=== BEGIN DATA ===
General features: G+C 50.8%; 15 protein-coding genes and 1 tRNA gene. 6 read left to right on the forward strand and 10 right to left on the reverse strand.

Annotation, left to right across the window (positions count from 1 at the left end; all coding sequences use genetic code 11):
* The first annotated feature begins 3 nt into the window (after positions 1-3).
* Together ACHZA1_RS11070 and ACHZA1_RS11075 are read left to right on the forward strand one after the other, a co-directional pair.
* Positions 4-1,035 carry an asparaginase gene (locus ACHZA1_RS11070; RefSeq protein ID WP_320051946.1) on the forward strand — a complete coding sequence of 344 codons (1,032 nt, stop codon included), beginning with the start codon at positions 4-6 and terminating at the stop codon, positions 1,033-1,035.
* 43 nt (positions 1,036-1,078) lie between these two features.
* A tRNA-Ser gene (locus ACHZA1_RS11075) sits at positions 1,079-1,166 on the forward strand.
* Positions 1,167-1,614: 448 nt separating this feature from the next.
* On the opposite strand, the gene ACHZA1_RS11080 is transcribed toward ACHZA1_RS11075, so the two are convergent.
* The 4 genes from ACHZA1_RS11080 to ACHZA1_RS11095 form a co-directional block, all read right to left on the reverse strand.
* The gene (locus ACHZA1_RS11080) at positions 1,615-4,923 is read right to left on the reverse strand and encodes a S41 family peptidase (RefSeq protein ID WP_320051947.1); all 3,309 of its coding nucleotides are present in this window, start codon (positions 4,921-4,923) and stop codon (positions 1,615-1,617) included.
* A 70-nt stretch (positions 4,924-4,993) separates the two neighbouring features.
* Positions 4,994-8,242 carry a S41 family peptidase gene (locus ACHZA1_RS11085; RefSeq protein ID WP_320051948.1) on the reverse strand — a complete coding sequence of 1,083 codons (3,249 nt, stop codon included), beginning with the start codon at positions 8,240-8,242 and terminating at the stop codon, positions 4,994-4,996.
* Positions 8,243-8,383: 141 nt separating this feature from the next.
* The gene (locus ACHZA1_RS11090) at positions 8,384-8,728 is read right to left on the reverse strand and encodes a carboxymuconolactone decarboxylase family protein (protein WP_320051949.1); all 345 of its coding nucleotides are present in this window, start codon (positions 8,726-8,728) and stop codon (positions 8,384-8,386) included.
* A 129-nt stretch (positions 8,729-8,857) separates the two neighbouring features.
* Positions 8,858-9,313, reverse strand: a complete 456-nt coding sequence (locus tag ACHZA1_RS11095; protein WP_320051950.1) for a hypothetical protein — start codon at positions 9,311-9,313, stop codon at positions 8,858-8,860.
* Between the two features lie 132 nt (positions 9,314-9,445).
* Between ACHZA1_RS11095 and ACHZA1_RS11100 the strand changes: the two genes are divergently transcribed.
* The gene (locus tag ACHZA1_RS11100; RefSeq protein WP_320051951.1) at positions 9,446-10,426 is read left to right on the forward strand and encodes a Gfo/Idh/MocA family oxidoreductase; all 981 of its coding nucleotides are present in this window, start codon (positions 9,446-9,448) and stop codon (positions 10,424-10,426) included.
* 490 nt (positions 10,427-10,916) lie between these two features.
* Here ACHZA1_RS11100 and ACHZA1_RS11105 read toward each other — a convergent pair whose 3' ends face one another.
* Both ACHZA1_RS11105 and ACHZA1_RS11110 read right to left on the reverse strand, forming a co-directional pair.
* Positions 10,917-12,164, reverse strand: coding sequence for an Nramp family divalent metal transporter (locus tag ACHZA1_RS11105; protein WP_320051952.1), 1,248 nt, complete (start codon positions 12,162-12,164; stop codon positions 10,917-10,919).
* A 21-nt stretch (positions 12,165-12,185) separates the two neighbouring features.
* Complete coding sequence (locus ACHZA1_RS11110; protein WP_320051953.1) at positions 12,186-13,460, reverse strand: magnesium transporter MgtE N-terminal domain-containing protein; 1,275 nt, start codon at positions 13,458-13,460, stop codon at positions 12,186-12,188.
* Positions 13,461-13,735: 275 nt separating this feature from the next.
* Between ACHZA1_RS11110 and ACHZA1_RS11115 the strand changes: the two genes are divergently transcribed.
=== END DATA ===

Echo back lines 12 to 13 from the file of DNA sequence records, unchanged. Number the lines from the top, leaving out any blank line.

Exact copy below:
* A 70-nt stretch (positions 4,924-4,993) separates the two neighbouring features.
* Positions 4,994-8,242 carry a S41 family peptidase gene (locus ACHZA1_RS11085; RefSeq protein ID WP_320051948.1) on the reverse strand — a complete coding sequence of 1,083 codons (3,249 nt, stop codon included), beginning with the start codon at positions 8,240-8,242 and terminating at the stop codon, positions 4,994-4,996.